Standard Article

Rheology in Coatings, Principles and Methods

Coatings

  1. Richard R. Eley

Published Online: 15 SEP 2006

DOI: 10.1002/9780470027318.a0611

Encyclopedia of Analytical Chemistry

Encyclopedia of Analytical Chemistry

How to Cite

Eley, R. R. 2006. Rheology in Coatings, Principles and Methods . Encyclopedia of Analytical Chemistry. .

Author Information

  1. ICI Paints, Strongsville, USA

Publication History

  1. Published Online: 15 SEP 2006

Abstract

Rheology by definition is the study of the deformation and flow behavior of materials. An operational definition would be “the study of the response of certain materials to the stresses imposed on them”. Rheology seeks to understand the relationship between applied force, or stress, and the resulting deformation, particularly for materials showing nonsimple responses. Such a relationship expressed mathematically is termed a constitutive equation. Perhaps the most familiar such equation is Hooke's law for elastic solids, which states the linear relationship between the stress σ and the deformation or strain γ [Equation 1]:

  • equation image(1)

where the modulus G is the constant of proportionality. However, rheology is primarily concerned not with the solid state but with the study of fluid behavior, and the simplest constitutive relation for a liquid is Newton's law [Equation 2]:

  • equation image(2)

where the coefficient of viscosity or, more commonly, the viscosity η expresses the proportionality between stress and, now, not strain but the strain rate, equation image.

For the ideal, simple materials described above, G and η are called material constants because they are dependent only on the thermodynamic variables of temperature, pressure, and concentration, similar to a material property such as the density. However, rheology is not concerned with either Hookean solids or Newtonian liquids. It is rather concerned with materials whose constitutive relationships involve complex behavior. For such materials, G and η are no longer material constants but material functions. Their values will now depend on variables such as the magnitude of applied stress, strain, strain rate, and even the deformation history. In fact, for rheologically interesting materials, the behavior is somewhere between that of a Newtonian liquid and an elastic solid. Such materials are termed non-Newtonian, and may display time-dependent, plastic and viscoelastic behaviors.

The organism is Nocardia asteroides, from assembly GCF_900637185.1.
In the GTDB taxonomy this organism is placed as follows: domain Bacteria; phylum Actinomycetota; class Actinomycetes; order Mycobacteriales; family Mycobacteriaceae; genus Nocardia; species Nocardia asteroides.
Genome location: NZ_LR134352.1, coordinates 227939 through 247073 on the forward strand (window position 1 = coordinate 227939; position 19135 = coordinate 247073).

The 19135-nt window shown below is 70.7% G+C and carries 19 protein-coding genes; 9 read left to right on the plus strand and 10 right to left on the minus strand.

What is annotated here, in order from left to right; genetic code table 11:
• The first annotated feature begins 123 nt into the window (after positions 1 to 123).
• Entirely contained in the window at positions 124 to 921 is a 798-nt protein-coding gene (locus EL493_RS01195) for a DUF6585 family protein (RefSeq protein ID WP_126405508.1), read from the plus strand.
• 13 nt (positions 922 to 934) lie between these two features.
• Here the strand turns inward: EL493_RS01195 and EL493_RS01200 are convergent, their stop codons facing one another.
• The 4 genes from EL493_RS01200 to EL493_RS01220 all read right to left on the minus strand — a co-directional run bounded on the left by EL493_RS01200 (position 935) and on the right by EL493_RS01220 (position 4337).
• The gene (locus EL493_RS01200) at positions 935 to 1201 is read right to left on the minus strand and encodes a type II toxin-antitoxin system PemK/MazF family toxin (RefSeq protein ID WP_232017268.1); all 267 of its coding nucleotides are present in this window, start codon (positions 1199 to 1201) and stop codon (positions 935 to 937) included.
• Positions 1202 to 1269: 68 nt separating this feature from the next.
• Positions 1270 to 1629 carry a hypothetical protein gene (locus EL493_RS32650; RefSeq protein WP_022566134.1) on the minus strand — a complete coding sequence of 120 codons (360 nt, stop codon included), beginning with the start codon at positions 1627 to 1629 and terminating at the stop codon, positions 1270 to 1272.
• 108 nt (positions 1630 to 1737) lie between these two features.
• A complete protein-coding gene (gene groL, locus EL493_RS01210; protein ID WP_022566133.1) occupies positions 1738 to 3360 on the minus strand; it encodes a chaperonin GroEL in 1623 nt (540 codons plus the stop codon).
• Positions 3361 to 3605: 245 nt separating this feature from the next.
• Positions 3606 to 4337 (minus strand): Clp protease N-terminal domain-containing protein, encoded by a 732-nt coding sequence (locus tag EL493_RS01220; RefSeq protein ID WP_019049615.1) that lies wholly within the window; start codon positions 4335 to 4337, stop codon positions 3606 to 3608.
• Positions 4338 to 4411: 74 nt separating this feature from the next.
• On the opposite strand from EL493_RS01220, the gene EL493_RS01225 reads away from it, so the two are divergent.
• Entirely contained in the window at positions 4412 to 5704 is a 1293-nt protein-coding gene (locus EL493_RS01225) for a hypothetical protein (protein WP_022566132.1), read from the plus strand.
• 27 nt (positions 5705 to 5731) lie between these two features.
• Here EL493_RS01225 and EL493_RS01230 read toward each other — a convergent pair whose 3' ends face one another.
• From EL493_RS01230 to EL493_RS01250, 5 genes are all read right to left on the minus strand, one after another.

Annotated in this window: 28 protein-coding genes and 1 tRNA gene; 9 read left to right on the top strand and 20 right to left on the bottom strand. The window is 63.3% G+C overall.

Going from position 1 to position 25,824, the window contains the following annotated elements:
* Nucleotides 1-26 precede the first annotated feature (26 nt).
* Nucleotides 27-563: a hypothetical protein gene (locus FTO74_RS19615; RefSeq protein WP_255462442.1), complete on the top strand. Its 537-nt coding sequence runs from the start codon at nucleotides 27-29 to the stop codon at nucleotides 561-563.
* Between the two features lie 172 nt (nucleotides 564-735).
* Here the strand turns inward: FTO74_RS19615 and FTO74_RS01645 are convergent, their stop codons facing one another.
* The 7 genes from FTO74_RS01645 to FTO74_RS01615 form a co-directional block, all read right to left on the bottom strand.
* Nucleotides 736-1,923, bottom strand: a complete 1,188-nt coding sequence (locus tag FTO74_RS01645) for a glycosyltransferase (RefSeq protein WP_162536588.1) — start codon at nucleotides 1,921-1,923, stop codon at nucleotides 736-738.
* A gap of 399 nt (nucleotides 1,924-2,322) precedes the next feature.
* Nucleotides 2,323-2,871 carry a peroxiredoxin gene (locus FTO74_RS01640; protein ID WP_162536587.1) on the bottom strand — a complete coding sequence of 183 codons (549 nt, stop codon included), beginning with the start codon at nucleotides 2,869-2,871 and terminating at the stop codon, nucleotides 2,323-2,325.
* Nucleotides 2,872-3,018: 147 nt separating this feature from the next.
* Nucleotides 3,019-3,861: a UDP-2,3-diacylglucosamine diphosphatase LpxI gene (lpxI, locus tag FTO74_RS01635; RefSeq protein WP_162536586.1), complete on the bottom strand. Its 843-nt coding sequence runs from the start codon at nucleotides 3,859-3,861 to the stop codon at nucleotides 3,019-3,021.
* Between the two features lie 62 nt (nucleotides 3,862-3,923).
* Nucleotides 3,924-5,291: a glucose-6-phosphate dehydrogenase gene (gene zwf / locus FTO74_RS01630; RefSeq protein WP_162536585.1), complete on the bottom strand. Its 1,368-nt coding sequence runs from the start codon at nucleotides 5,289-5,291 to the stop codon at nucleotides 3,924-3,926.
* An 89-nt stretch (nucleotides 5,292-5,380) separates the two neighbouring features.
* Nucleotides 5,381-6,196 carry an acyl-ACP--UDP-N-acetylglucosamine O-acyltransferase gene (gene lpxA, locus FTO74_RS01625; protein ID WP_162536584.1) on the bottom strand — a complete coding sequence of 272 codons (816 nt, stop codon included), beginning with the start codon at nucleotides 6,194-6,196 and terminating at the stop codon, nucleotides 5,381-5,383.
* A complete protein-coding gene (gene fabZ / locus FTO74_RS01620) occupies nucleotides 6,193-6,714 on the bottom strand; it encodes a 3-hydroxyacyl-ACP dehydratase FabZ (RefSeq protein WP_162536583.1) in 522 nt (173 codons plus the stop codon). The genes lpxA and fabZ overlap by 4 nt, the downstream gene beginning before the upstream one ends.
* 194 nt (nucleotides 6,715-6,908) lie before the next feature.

Paints and industrial coatings, creams and lotions, inks, adhesives, ceramic slips, solder pastes, foods, medicines, etc. are representative of the range of materials whose commercial viability depends on having the correct rheology for the application. In turn, the required rheological properties must be defined with reference to the specific process at hand. This article introduces the science of rheology, with description of basic terms, models, and methods used. The mechanisms responsible for complex rheological behavior and the use of rheological measurements to understand and control the flow of materials are described. The emphasis is on coatings and coatings processes as points of reference, but the principles discussed apply to a wide range of materials and industrial products.